Making Public Places Safer: Surveillance and Crime Prevention [NOOK Book]

Overview

The United Kingdom has more than 4.2 million public closed-circuit television (CCTV) cameras-one for every fourteen citizens. Across the United States, hundreds of video surveillance systems are being installed in town centers, public transportation facilities, and schools at a cost exceeding $100 million annually. And now other Western countries have begun to experiment with CCTV to prevent crime in public places. In light of this expansion and the associated public expenditure, as well as pressing concerns ...
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Making Public Places Safer: Surveillance and Crime Prevention

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Overview

The United Kingdom has more than 4.2 million public closed-circuit television (CCTV) cameras-one for every fourteen citizens. Across the United States, hundreds of video surveillance systems are being installed in town centers, public transportation facilities, and schools at a cost exceeding $100 million annually. And now other Western countries have begun to experiment with CCTV to prevent crime in public places. In light of this expansion and the associated public expenditure, as well as pressing concerns about privacy rights, there is an acute need for an evidence-based approach to inform policy and practice. Drawing on the highest-quality research, criminologists Brandon C. Welsh and David P. Farrington assess the effectiveness and social costs of not only CCTV, but also of other important surveillance methods to prevent crime in public space, such as improved street lighting, security guards, place managers, and defensible space. Importantly, the book goes beyond the question of "Does it work?" and examines the specific conditions and contexts under which these surveillance methods may have an effect on crime as well as the mechanisms that bring about a reduction in crime. At a time when cities need cost-effective methods to fight crime and the public gradually awakens to the burdens of sacrificing their privacy and civil rights for security, Welsh and Farrington provide this timely and reliable guide to the most effective and non-invasive uses of surveillance to make public places safer from crime.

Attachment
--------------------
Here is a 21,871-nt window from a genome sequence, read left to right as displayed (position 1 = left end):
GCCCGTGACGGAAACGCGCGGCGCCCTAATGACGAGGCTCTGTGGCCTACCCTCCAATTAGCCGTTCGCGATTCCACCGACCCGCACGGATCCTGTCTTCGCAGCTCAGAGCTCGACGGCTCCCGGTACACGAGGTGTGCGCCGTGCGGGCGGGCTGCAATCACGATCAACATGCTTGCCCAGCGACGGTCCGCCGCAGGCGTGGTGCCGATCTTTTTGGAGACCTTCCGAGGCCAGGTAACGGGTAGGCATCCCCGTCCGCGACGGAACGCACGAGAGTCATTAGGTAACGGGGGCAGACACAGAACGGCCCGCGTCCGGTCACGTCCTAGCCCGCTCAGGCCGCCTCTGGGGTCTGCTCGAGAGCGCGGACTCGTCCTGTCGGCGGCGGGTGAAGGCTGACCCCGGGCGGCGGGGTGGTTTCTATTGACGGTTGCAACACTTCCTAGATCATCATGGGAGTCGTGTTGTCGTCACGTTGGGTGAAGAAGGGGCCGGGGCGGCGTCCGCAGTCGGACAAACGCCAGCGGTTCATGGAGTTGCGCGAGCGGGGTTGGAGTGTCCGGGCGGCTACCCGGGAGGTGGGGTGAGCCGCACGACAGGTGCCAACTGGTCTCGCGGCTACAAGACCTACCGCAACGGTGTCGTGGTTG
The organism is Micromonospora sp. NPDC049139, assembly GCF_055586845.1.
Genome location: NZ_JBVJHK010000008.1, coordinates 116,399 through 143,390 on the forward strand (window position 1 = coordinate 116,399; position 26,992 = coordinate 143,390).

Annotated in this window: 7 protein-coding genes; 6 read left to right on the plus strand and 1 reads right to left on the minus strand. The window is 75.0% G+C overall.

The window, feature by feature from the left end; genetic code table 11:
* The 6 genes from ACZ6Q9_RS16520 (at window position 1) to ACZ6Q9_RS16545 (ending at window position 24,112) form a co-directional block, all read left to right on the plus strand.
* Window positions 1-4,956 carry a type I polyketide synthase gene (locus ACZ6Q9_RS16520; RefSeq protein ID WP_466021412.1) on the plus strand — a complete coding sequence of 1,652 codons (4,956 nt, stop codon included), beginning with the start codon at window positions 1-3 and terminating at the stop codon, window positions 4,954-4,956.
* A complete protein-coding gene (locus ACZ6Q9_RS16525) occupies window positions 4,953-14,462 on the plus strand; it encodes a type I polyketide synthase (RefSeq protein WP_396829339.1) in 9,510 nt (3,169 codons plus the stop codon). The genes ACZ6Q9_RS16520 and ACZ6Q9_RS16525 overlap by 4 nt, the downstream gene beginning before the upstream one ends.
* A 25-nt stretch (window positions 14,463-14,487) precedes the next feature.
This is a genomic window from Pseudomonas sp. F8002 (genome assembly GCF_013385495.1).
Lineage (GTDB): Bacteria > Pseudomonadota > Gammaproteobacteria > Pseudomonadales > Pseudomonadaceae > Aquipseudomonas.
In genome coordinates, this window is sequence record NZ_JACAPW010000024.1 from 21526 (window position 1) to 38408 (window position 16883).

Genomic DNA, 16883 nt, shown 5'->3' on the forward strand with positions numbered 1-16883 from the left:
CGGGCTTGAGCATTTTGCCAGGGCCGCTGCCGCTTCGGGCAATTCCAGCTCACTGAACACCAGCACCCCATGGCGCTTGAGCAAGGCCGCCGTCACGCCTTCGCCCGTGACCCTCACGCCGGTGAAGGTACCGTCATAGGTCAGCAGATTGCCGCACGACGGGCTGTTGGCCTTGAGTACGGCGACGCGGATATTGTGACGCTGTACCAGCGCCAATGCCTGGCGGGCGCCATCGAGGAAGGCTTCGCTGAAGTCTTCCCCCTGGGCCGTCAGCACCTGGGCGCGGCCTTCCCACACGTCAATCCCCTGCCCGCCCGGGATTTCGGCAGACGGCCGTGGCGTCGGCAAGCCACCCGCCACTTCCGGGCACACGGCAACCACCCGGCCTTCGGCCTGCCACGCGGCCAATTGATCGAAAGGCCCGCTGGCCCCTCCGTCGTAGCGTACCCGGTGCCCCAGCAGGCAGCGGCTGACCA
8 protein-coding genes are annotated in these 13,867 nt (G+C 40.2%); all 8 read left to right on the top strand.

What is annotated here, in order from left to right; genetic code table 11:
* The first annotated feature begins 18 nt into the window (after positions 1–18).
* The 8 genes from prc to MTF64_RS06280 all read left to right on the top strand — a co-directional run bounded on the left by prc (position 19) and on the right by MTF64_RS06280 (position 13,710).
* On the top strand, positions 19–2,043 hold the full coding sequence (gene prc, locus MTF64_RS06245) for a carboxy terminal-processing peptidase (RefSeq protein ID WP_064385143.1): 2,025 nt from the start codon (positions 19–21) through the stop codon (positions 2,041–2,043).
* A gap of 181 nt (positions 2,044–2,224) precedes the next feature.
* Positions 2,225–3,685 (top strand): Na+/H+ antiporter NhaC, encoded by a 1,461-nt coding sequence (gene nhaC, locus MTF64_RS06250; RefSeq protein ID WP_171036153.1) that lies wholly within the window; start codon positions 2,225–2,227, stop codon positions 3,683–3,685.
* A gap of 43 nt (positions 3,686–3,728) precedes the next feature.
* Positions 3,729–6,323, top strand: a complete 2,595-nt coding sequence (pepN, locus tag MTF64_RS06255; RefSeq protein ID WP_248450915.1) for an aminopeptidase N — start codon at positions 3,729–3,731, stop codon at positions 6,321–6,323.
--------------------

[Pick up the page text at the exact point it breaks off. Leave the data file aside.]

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Editorial Reviews

From the Publisher
"A valuable contribution to the field of criminology...Welsh and Farrington take a much needed step in the right direction to bringing scientific evidence into the implementation decisions associated with crime prevention strategies. Ultimately, Making Public Places Safer a useful reference for a wide audience, and will hopefully lead to the situational-specific implementation of the most appropriate crime prevention strategies, balancing effectiveness, cost, and the preservation of individual liberties."—Crime, Law, and Social Change

"An important and timely work...[the book] presents an extremely accessible account of the current research on public area surveillance, with a view to answering the sorts of questions that local officials, police managers, and members of the public are most likely to ask...Although clearly written with the general reader in mind, Making Public Places Safer is both scholarly and well referenced, and seeks to make a substantial contribution to our understanding of how and why surveillance can lead to a reduction in crime."—British Journal of Sociology

"If we are going to make a lasting difference in reducing crime and violence in our cities, we need to use the highest quality scientific research on what works best. Anecdotes, program favorites of the month, and political ideology don't cut it-and they waste taxpayer dollars and may cause harm! In Making Public Places Safer, Welsh and Farrington carry out a rigorous evaluation of the scientific research on the full range of public area surveillance methods and set out clear-minded, evidence-based proposals. For all those cities, big and small, that are interested in or already use cameras, security guards, or other forms of surveillance to prevent crime, I say to my fellow police chiefs as well as city managers and other officials: Read this book. It's time to get smart on crime."—Edward F. Davis III, Police Commissioner, Boston Police Department